Two people are sick in New Zealand with food poisoning after eating mussels.
New Zealand Food Safety warned consumers to thoroughly cook mussels before eating after the duo became ill in the Nelson-Tasman region.
Vibrio parahaemolyticus is bacteria in mussels that may cause food poisoning if they’re not properly cooked or if they are intentionally eaten raw. People with low immunity, those who are pregnant or elderly should avoid eating raw or undercooked shellfish as illness can be more severe.
Paul Dansted, director of food regulation at New Zealand Food Safety, said: “While the cause has not been established both people who became ill have reported eating mussels and as a precaution we are reminding consumers to cook mussels thoroughly before consumption.
“New Zealand Food Safety is currently working with the Marlborough and Nelson District Health Board, the Marlborough District Council and the Institute of Environmental Science and Research to ensure appropriate public health measures are taken.”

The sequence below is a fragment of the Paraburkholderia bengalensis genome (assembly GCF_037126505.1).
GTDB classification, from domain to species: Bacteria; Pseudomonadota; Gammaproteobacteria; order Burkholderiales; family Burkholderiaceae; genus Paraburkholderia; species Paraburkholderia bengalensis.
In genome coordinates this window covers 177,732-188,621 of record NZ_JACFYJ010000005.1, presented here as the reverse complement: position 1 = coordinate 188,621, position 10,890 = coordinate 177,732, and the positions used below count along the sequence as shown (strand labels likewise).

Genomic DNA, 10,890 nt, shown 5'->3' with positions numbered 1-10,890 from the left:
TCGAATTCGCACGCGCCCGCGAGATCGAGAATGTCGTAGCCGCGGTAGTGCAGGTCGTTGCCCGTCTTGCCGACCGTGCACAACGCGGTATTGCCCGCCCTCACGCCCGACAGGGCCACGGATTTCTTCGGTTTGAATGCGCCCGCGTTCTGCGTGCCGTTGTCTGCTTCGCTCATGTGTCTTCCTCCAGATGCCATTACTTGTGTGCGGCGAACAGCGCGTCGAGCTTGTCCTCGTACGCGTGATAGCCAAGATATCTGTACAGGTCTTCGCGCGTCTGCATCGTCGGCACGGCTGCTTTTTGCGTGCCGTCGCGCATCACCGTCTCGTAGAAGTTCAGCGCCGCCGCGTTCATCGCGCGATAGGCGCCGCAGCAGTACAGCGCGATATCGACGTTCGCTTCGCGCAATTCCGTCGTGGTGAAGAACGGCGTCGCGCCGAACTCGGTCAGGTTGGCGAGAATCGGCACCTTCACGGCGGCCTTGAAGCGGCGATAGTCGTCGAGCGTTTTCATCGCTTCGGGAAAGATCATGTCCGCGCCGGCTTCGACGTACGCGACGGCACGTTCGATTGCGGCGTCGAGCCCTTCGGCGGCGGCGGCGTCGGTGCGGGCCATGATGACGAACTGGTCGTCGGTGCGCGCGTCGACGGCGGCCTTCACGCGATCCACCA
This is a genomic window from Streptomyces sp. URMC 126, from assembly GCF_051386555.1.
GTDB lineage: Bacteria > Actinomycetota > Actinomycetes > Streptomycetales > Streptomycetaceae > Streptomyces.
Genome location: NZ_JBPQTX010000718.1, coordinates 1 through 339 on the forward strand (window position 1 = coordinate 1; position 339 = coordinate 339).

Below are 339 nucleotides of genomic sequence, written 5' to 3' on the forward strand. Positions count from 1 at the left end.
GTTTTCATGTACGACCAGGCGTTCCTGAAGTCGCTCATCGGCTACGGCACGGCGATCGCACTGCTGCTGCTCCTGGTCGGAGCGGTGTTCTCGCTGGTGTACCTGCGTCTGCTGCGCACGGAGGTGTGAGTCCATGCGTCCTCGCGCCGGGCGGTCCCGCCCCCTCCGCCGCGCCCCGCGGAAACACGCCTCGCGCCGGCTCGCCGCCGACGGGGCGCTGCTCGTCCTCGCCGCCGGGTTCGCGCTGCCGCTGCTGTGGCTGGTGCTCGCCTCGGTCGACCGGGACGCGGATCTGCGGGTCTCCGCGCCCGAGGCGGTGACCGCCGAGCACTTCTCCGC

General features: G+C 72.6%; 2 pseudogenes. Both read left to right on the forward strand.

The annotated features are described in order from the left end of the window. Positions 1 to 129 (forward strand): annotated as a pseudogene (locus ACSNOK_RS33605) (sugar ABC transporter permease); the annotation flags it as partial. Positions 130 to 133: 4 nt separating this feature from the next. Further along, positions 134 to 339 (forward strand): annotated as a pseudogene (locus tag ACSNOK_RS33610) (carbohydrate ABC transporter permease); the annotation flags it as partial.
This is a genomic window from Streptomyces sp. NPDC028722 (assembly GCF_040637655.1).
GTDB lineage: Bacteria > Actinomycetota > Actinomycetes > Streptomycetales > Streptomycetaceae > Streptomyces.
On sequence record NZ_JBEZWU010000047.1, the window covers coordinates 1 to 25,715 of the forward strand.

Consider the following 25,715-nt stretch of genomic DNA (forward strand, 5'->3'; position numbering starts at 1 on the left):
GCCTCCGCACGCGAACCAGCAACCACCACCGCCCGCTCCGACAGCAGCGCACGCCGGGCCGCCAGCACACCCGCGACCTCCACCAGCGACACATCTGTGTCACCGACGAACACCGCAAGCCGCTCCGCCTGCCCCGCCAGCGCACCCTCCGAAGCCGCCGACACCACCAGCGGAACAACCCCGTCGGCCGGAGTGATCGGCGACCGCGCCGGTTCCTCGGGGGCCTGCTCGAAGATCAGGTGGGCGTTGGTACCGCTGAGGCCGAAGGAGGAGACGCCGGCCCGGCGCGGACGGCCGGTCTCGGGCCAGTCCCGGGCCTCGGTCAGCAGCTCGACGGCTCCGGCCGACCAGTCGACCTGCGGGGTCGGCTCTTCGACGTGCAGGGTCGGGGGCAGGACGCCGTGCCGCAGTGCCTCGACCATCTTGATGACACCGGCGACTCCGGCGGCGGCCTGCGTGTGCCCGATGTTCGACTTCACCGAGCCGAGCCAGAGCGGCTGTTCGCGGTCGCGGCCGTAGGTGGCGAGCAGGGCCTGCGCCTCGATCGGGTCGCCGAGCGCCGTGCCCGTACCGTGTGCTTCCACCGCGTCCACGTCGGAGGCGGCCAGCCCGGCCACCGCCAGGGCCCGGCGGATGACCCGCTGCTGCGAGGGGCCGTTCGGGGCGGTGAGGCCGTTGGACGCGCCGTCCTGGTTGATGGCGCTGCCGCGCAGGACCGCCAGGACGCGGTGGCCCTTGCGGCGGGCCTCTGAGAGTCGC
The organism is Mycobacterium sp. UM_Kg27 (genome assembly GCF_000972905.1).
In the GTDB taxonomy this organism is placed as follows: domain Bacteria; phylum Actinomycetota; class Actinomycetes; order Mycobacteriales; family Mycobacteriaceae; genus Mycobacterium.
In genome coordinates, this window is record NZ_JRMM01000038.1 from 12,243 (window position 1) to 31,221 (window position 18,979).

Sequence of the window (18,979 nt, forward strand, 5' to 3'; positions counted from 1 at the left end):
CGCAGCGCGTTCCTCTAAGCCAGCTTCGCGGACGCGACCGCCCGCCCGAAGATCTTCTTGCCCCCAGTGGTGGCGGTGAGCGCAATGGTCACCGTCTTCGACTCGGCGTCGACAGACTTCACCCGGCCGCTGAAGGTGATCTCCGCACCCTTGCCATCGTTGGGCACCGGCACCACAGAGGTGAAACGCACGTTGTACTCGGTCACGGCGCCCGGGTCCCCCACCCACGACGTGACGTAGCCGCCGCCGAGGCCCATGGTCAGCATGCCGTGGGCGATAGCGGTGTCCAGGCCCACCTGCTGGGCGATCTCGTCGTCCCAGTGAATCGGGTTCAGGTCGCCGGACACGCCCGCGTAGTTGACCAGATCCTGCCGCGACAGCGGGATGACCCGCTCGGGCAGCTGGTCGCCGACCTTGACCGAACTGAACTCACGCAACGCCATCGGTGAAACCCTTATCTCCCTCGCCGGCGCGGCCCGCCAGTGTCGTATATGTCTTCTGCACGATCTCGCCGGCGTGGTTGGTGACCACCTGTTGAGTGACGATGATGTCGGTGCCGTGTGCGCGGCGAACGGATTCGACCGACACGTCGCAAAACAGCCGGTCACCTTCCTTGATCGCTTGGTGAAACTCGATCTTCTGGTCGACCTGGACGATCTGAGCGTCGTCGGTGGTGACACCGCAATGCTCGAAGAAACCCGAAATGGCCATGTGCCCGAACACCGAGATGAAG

Three times in three years
In 2019, an outbreak of Vibrio parahaemolyticus infection involved 24 people, of which two were hospitalized. It was linked to mussels and was the first such incident since 2009.
In June this past year there were eight confirmed cases of Vibrio Parahaemolyticus associated with eating mussels harvested from two commercial areas in the Coromandel region.
Cooking temperatures for mussels should be above 65 degrees C (149 degrees F) for one minute. This will ensure any Vibrio parahaemolyticus that is present will be destroyed. People are also encouraged to wash their hands with soap and water after handling raw shellfish. One way to know mussels are fully cooked is their shells pop open when boiled or steamed, and the mussel inside is firm to the touch.
Symptoms of infection are predominantly stomach cramps and watery diarrhea and sometimes nausea, vomiting, and fever. They usually occur within 24 hours of eating a contaminated product and last from one to seven days.
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